Texas Tech football: How no spring ball could negatively impact Red Raiders

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SaRodorick Thompson #28 of the Texas Tech Red Raiders  (Photo by Tim Warner/Getty Images)

If the Texas Tech football team does not get to resume spring practices, it could have a negative impact on the 2020 team in a number of ways.

Though it will not receive the same type of publicity as the NCAA Tournament or the College World Series cancellations, one of the biggest college sports casualties of the coronavirus might end up being spring football.  And should programs around the nation lose those extra practice sessions, the Texas Tech football team will be impacted in a number of ways.

When asked if he thought that there was a possibility of holding the missed spring practices in the summer, Wells said that he thought such a petition to the NCAA would have to come from the American Football Coaches Association.

“We haven’t had those discussions yet,” Wells said on March 17.  “I would assume that that would absolutely be options on the table for them to look at and consider.  You’re going to have to consider, do you extend training camp a little bit or do you give us some days in July?  We’ll see.  I think all those options will be on the table.”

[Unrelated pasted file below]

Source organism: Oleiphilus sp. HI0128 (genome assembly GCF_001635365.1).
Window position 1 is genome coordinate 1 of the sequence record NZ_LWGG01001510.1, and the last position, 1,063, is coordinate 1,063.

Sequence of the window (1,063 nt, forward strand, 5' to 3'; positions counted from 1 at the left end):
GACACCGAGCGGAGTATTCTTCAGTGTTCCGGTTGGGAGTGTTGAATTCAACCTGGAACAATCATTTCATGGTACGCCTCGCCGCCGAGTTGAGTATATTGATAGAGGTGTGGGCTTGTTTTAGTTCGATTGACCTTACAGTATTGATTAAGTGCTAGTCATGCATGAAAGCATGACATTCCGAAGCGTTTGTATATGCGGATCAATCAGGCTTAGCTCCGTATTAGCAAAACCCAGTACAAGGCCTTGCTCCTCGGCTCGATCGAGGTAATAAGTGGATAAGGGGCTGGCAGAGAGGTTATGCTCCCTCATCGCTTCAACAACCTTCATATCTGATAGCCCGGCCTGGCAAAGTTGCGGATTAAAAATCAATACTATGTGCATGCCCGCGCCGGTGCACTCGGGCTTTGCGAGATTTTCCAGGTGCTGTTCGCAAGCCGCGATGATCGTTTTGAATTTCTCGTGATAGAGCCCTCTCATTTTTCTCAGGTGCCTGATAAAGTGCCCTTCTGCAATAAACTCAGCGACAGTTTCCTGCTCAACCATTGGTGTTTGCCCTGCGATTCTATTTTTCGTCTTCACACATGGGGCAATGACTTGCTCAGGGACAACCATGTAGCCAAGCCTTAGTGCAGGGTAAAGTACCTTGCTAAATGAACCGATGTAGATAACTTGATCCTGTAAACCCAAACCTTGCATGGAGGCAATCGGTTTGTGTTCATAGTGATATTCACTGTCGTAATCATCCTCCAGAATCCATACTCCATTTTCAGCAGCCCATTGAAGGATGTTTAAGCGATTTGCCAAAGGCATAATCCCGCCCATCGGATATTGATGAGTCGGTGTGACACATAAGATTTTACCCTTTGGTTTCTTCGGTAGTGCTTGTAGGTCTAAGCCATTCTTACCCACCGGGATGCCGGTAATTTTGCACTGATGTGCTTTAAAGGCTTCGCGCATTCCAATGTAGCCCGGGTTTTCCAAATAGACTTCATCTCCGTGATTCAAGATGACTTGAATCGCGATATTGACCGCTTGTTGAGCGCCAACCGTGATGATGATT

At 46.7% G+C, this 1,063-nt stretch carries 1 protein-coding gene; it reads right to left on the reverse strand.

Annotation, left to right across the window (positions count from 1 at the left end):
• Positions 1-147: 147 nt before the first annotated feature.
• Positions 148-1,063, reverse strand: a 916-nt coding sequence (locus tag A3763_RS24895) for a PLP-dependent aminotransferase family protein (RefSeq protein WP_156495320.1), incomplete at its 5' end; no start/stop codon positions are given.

Regardless of how the NCAA decides to proceed, there are drawbacks to either scenario. Having a full set of practices in the middle of the summer will interrupt the crucial summer conditioning program that helps prepare players for the physical demands of the upcoming season.  What’s more, programs that do not have indoor practice facilities would have to figure out a way to work their practices around the summer heat, a huge consideration given the rise in high-profile heat-related injuries and deaths the sport of football has seen in the last decade.

Also, summer is a prime recruiting time for programs as coaches spend plenty of their summer on the road visiting targets and those efforts would be put on hold during summer practices.  Speaking of assistant coaches, the summer is often the only time they get extended breaks away from football to spend with their families and that would also be disrupted in such a scenario.

But extending fall training camp would extend an already lengthy season.  Additionally, every year players around the nation suffer injuries in spring practice and should those occur during an extended training camp, there would be far less time to recover before games begin.  Also, there’s reason to wonder if returning to fall camp after an extended period of time away from the conditioning staff and training facilities on campus would leave the players more vulnerable to injury in the first place.

This is yet another area of the sports world that must be navigated as we wade through these uncharted waters and it has to make the common person glad that we aren’t part of the NCAA decision-making powers that be.

But what we know for certain is that Texas Tech needs all the developmental time it can get after a 4-8 season.  So let’s take a look at how this program would be impacted if the missed spring practices are not able to be made up.

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